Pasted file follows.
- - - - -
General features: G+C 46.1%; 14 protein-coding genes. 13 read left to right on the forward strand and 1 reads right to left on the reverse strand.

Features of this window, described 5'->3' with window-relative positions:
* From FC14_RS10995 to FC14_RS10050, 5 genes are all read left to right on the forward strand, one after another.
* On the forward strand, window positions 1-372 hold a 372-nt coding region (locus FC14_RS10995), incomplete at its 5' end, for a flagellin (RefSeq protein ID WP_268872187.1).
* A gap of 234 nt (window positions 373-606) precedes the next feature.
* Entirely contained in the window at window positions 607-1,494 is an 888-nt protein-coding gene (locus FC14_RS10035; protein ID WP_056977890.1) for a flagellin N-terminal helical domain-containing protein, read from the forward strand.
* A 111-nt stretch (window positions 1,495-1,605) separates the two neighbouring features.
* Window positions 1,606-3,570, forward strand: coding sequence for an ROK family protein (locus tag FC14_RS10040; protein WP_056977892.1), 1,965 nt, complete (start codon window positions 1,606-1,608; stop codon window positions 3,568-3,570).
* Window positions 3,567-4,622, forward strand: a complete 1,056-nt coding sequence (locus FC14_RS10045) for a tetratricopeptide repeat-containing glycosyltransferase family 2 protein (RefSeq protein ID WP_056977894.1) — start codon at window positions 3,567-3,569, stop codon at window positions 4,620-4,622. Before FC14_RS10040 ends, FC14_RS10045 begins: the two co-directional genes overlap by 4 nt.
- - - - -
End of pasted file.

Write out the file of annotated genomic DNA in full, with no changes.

General features: G+C 46.1%; 14 protein-coding genes. 13 read left to right on the forward strand and 1 reads right to left on the reverse strand.

Features of this window, described 5'->3' with window-relative positions:
* From FC14_RS10995 to FC14_RS10050, 5 genes are all read left to right on the forward strand, one after another.
* On the forward strand, window positions 1-372 hold a 372-nt coding region (locus FC14_RS10995), incomplete at its 5' end, for a flagellin (RefSeq protein ID WP_268872187.1).
* A gap of 234 nt (window positions 373-606) precedes the next feature.
* Entirely contained in the window at window positions 607-1,494 is an 888-nt protein-coding gene (locus FC14_RS10035; protein ID WP_056977890.1) for a flagellin N-terminal helical domain-containing protein, read from the forward strand.
* A 111-nt stretch (window positions 1,495-1,605) separates the two neighbouring features.
* Window positions 1,606-3,570, forward strand: coding sequence for an ROK family protein (locus tag FC14_RS10040; protein WP_056977892.1), 1,965 nt, complete (start codon window positions 1,606-1,608; stop codon window positions 3,568-3,570).
* Window positions 3,567-4,622, forward strand: a complete 1,056-nt coding sequence (locus FC14_RS10045) for a tetratricopeptide repeat-containing glycosyltransferase family 2 protein (RefSeq protein ID WP_056977894.1) — start codon at window positions 3,567-3,569, stop codon at window positions 4,620-4,622. Before FC14_RS10040 ends, FC14_RS10045 begins: the two co-directional genes overlap by 4 nt.